Towards a democratisation of art
The American experience had two great merits. The first was to put Arnaldo Pomodoro in touch with Minimalism, which led the artist to a new concept of sculpture, to be intended as a ‘mental operation’. Said approach found an application into works such as Onda and Forma X, which stand as the materialisations of the negative forms of his study on the famous Rotanti sculptures. Ideas that took shape, first of all, on paper, through axonometric sketches – on display in the Milanese exhibition together with the original sculptures – which highlight in their use of bright colours the great influence the American Pop taste had on the Italian.
The second was to expose him to the most unbridled consumerist culture and, consequently, to an underground art scene bursting with political, participatory and democratic vocations. An environment far removed from that of many Italian galleries with which, however, the sculptor dialogued assiduously with the desire of establishing a bridge between the United States and his motherland. Between 1967 and 1972, in fact, Pomodoro succeeded in bringing Sue Bitney, Harold Paris, William T. Wiley and Stephen Laub, then unknown in Italy, to Milan’s visionary gallery Studio Marconi.
His role, hence, became similar to the one covered in the Belpaese by Fernanda Pivano in the field of American counterculture literature, and later, in the 1980s, by Francesca Alinovi who first exposed Italy to the advent of the graffiti art movement.
With this new awareness came, among other things, the need to reflect on the “commercial exploitation of art and how an artist must be involved in the social context in which he or she lives”. Hence the desire to democratise his art through large-scale productions such as the jewellery collection produced by GEM Montebello. A collection, sublimely documented by Ugo Mulas, in which Pomodoro’s study on the shape is combined with a taste for futuristic Space Age design. This approach, however, also took the form of ceramic objects (La dualità e l’uno), multiples, artist’s books that become the ground for conducting experiments on method, novel covers such as that of Tappeto Volante by Francesco Leonetti (Mondadori, 1967) and a committed critical and editorial activity with the magazine Che Fare.
The pragmatism defining the American academia was at the same time responsible for another turning point in the practice of Pomodoro, who began to conceive the exhibition as a stage for the verification of the methods and theories explored and, above all, as a countercultural act of contradiction. “Una scultura nella strada” (A sculpture in the street), one could argue, is a manifesto of this: a series of exhibitions held in Milan from 1970 onwards that brought newcomers and revered masters, including on top of Pomodoro himself, Alexander Calder, Ettore Colla and Mauro Staccioli, to the square in front of the Einaudi bookshop in Via Manzoni. In the photographs shot by Ugo Mulas to document the happening, one sees children coming on the way home from school mirroring themselves in Pomodoro’s spherical shapes, amazed as much by the parents accompanying them, thus fulfilling the sculptor’s desire for promoting public art.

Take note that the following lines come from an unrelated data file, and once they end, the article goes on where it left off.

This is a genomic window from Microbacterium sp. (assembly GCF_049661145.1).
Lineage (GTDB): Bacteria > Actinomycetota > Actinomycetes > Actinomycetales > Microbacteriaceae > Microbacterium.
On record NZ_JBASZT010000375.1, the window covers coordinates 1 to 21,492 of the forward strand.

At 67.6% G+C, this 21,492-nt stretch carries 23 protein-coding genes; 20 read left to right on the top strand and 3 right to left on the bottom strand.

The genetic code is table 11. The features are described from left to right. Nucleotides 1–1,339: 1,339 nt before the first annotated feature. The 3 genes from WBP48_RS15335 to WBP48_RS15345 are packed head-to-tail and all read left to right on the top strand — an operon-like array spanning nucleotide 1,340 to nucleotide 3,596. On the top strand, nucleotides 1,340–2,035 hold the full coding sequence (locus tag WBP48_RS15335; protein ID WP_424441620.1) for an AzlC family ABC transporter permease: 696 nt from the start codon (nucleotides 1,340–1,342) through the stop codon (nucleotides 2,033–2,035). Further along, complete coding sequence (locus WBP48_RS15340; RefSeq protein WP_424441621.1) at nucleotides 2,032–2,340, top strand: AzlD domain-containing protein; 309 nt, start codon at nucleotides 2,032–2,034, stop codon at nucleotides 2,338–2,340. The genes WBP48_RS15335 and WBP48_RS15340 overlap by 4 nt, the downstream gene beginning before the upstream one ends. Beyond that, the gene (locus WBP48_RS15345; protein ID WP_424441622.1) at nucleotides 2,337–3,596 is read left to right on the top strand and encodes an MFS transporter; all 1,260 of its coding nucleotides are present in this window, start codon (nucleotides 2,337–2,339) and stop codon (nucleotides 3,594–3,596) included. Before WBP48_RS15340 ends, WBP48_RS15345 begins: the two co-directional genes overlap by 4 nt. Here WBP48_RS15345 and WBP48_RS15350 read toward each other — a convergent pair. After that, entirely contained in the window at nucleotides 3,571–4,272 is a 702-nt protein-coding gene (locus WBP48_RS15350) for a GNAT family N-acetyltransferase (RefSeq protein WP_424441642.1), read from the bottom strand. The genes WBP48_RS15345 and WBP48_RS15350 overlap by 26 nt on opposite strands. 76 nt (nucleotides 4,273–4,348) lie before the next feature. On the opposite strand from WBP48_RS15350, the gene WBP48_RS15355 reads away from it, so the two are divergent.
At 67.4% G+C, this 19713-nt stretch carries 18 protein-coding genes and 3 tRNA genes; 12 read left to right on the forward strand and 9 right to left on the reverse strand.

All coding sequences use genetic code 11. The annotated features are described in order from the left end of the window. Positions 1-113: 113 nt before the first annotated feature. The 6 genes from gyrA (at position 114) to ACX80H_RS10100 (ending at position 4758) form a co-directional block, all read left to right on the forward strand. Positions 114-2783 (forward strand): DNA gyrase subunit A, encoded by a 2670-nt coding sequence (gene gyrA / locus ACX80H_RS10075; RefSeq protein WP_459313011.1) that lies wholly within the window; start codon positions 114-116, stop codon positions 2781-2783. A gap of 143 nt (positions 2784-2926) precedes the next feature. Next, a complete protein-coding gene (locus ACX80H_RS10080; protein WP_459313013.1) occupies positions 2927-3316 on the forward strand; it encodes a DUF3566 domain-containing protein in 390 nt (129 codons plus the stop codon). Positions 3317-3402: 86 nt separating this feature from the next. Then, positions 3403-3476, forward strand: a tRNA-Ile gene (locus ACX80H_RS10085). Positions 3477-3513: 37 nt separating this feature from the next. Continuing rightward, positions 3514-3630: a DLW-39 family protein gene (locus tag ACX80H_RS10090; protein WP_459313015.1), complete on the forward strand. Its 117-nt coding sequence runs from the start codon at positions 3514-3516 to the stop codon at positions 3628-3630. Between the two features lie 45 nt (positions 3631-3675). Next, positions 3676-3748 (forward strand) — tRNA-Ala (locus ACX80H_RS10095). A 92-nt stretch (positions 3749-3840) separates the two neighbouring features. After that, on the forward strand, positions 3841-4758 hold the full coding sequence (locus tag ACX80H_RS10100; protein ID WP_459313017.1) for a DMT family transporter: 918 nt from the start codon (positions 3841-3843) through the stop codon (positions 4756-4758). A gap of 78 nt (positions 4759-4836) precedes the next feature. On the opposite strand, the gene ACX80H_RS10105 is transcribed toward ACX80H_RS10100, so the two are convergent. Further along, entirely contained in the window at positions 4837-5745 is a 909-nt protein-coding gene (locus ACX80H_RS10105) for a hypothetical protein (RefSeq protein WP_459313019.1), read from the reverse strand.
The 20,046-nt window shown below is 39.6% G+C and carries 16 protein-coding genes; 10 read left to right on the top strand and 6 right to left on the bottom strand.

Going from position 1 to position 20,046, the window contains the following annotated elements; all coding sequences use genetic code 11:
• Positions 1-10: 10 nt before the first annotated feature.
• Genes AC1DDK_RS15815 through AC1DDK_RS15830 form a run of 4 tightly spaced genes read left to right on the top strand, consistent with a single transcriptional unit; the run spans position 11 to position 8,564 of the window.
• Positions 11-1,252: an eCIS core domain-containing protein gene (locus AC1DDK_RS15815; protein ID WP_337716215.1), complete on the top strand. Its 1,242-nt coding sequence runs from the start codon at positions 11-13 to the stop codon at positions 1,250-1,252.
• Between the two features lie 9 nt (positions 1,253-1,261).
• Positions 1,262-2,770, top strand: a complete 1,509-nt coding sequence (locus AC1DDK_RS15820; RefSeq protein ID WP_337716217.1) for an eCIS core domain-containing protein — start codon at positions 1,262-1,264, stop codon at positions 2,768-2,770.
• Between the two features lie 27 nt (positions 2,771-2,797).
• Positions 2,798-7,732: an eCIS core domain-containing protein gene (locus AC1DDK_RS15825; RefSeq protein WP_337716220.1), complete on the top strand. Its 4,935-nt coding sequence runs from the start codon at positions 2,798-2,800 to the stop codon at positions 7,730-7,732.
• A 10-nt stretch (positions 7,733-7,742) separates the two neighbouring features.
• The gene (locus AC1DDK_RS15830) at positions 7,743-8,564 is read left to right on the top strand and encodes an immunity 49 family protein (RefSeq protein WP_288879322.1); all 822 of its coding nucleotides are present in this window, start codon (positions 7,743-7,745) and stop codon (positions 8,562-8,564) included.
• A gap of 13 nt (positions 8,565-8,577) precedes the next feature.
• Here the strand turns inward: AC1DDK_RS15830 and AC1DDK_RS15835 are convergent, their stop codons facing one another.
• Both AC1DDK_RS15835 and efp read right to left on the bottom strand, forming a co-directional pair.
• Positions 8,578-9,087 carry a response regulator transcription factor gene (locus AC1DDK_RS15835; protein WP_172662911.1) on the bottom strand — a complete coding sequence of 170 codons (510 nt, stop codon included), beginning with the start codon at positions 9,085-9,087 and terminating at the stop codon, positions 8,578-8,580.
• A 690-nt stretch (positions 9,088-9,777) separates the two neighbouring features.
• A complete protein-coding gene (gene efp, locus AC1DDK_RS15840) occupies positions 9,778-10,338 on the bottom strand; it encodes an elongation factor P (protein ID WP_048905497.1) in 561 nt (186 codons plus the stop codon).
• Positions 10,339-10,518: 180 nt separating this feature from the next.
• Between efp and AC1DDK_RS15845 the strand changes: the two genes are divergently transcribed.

Encapsulating this dual tension in Arnaldo Pomodoro’s life and practice, that between Italy and the United States, but also between the underground and the professional rigour, is his appointment to the sub-committee for figurative arts at the 1968 Venice Biennale. The Biennale of Polizart and of the student uprising, of Ungaretti saluting the protestors and the police charging them on the wet stone of St. Mark’s Square. First Pomodoro took part in the curatorship, then in solidarity with the students he resigned. Berengo Gardin's photos of those tumultuous days frame a Serenissima with a leaden sky, a greyness that seemed to allude to the incipient arrival of the season of the escalation of urban political violence known as Years of Lead. That of the loss of the innocence of the Beat counterculture that Pomodoro met overseas.
“La Negazione della Forma. Arnaldo Pomodoro tra Minimalismo e Controcultura” runs until May 19, 2024 at Fondazione Arnaldo Pomodoro, Milan.
Opening image: Arnaldo Pomodoro and Robyn Martin (Arlo Acton’s partner) in Zabriskie Point, 1970. Photo courtesy Fondazione Arnaldo Pomodoro.
- La Negazione della Forma. Arnaldo Pomodoro tra Minimalismo e Controcultura
- Fondazione Arnaldo Pomodoro, Via Vigevano 9, Milan, Italy
- from March 12, 2023 to May 19, 2024
- Curated by:
- Federico Giani